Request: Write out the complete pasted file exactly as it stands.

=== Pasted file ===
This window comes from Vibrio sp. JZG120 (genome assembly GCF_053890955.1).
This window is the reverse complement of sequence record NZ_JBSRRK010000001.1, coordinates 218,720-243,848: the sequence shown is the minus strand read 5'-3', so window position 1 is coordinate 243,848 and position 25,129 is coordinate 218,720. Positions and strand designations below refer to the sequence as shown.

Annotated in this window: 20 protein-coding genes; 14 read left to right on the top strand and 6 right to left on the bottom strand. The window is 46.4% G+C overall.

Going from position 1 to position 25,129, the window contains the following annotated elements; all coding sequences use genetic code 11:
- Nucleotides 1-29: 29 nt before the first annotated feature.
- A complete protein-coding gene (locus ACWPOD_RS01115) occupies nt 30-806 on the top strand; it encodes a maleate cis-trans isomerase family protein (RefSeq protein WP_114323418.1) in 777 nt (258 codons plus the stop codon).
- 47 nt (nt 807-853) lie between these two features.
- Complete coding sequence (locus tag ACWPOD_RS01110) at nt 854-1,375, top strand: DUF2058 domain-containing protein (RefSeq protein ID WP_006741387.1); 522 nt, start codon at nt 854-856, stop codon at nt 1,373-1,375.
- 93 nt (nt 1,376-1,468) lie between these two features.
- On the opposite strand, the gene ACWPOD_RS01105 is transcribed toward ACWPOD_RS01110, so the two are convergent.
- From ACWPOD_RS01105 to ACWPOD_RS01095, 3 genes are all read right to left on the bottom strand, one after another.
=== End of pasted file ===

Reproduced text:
This window comes from Vibrio sp. JZG120 (genome assembly GCF_053890955.1).
This window is the reverse complement of sequence record NZ_JBSRRK010000001.1, coordinates 218,720-243,848: the sequence shown is the minus strand read 5'-3', so window position 1 is coordinate 243,848 and position 25,129 is coordinate 218,720. Positions and strand designations below refer to the sequence as shown.

Annotated in this window: 20 protein-coding genes; 14 read left to right on the top strand and 6 right to left on the bottom strand. The window is 46.4% G+C overall.

Going from position 1 to position 25,129, the window contains the following annotated elements; all coding sequences use genetic code 11:
- Nucleotides 1-29: 29 nt before the first annotated feature.
- A complete protein-coding gene (locus ACWPOD_RS01115) occupies nt 30-806 on the top strand; it encodes a maleate cis-trans isomerase family protein (RefSeq protein WP_114323418.1) in 777 nt (258 codons plus the stop codon).
- 47 nt (nt 807-853) lie between these two features.
- Complete coding sequence (locus tag ACWPOD_RS01110) at nt 854-1,375, top strand: DUF2058 domain-containing protein (RefSeq protein ID WP_006741387.1); 522 nt, start codon at nt 854-856, stop codon at nt 1,373-1,375.
- 93 nt (nt 1,376-1,468) lie between these two features.
- On the opposite strand, the gene ACWPOD_RS01105 is transcribed toward ACWPOD_RS01110, so the two are convergent.
- From ACWPOD_RS01105 to ACWPOD_RS01095, 3 genes are all read right to left on the bottom strand, one after another.